Jesse Halms has now freed 25 of his 29 hostages, the diplomats whose nominations he held up for the last month while the State Department did his bidding in the case of six conservative appointees who had been threatened with loss of their jobs. The last four of the 29 are apparently to be released next week, once the State Department makes an announcement that the senator is expecting of it. The held-up nominees included the department's new undersecretary, four assistant secretaries and ambassadors to such sensitive spots as Israel, El Salvador and Iraq. Not a trifling list.
The temptation is to be glad the affair is over and to let it go. But for the Senate it is not over. Mr. Helms, the second-ranking Republican on the Foreign Relations Committee, has held up nominations before in his efforts to influence policy and personnel in the diplomatic and national security fields. He may do so again.
There is logic to the ornate customs of the Senate that give minorities of the membership and sometimes individuals the power to block or reshape majority rule. The majority's rule is moderated; there are hearings for lonely points of view. If the flip side is that the Senate is also roundabout and stuffy, that is the price you pay. The goal is to be deliberate in the best sense of the word.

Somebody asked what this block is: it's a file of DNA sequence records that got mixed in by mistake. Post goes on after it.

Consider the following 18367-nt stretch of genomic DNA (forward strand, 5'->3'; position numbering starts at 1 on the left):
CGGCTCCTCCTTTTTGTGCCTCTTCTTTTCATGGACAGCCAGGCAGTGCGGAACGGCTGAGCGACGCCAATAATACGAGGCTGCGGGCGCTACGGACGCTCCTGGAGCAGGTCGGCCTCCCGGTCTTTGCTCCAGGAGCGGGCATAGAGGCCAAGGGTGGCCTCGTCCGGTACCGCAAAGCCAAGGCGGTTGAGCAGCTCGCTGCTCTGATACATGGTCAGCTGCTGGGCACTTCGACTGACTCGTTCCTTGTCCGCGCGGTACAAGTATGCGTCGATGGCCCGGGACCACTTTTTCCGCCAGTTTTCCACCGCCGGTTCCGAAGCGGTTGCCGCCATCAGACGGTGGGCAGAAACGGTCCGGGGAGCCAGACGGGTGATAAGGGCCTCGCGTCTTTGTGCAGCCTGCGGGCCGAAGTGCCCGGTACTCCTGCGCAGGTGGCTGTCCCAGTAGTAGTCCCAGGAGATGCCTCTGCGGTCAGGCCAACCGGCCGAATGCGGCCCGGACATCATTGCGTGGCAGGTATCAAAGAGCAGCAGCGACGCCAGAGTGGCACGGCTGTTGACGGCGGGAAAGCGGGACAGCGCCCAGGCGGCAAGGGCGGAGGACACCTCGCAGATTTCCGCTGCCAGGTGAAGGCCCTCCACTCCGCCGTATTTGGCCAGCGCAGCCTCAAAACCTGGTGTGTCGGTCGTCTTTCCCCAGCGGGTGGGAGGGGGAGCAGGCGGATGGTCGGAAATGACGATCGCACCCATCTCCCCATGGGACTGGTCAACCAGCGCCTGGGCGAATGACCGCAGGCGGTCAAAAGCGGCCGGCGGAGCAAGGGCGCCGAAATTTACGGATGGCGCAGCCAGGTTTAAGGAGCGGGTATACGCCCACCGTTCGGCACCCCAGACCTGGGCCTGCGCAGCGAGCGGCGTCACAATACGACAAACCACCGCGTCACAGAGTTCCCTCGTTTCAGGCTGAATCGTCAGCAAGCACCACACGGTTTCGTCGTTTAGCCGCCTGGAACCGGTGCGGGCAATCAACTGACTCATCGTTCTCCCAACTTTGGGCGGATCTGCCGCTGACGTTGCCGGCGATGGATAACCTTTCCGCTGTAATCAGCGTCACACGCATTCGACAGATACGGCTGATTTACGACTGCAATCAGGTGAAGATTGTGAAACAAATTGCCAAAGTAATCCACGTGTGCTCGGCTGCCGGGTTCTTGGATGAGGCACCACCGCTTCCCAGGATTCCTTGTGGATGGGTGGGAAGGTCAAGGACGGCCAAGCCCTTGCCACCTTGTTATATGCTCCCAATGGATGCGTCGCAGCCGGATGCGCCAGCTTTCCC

But Mr. Helms takes the Senate beyond these tolerances; he goes to an extreme. He and the several conservative senators who joined him opposed some of the nominees on the merits. Most of the nominations were held up as pawns. Whatever they were meant for, the Senate's protective rules were not meant for that.
Mr. Helms is not an outsider in the Senate. His party is in control there, and in control of the executive branch as well; he is a committee chairman. He is abusing the Senate's patience and its rules. He makes the president seem indifferent and the State Department look weak and ineffectual. No senator wants to attack his fellows' prerogatives: when he weakens theirs he weakens his own. But it's time. Mr. Helms has become a marauder in these matters. If the president and secretary of state won't stand up to him, the Senate should.